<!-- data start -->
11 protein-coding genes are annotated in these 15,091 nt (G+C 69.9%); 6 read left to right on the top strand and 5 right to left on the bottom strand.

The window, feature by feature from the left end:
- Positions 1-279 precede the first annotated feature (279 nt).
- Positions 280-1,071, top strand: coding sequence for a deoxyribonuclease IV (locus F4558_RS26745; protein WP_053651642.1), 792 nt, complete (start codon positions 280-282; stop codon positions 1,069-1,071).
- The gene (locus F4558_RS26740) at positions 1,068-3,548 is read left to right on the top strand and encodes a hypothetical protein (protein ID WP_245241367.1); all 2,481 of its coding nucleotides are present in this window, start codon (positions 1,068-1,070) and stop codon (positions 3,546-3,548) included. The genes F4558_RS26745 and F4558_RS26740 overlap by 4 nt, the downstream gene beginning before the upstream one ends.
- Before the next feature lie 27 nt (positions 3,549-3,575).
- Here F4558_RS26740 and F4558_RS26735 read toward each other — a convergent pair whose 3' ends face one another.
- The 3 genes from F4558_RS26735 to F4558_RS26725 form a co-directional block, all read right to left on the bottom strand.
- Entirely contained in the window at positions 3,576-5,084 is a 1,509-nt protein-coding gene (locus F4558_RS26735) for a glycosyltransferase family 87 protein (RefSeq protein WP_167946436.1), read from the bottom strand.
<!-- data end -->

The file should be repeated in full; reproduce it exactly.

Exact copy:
11 protein-coding genes are annotated in these 15,091 nt (G+C 69.9%); 6 read left to right on the top strand and 5 right to left on the bottom strand.

The window, feature by feature from the left end:
- Positions 1-279 precede the first annotated feature (279 nt).
- Positions 280-1,071, top strand: coding sequence for a deoxyribonuclease IV (locus F4558_RS26745; protein WP_053651642.1), 792 nt, complete (start codon positions 280-282; stop codon positions 1,069-1,071).
- The gene (locus F4558_RS26740) at positions 1,068-3,548 is read left to right on the top strand and encodes a hypothetical protein (protein ID WP_245241367.1); all 2,481 of its coding nucleotides are present in this window, start codon (positions 1,068-1,070) and stop codon (positions 3,546-3,548) included. The genes F4558_RS26745 and F4558_RS26740 overlap by 4 nt, the downstream gene beginning before the upstream one ends.
- Before the next feature lie 27 nt (positions 3,549-3,575).
- Here F4558_RS26740 and F4558_RS26735 read toward each other — a convergent pair whose 3' ends face one another.
- The 3 genes from F4558_RS26735 to F4558_RS26725 form a co-directional block, all read right to left on the bottom strand.
- Entirely contained in the window at positions 3,576-5,084 is a 1,509-nt protein-coding gene (locus F4558_RS26735) for a glycosyltransferase family 87 protein (RefSeq protein WP_167946436.1), read from the bottom strand.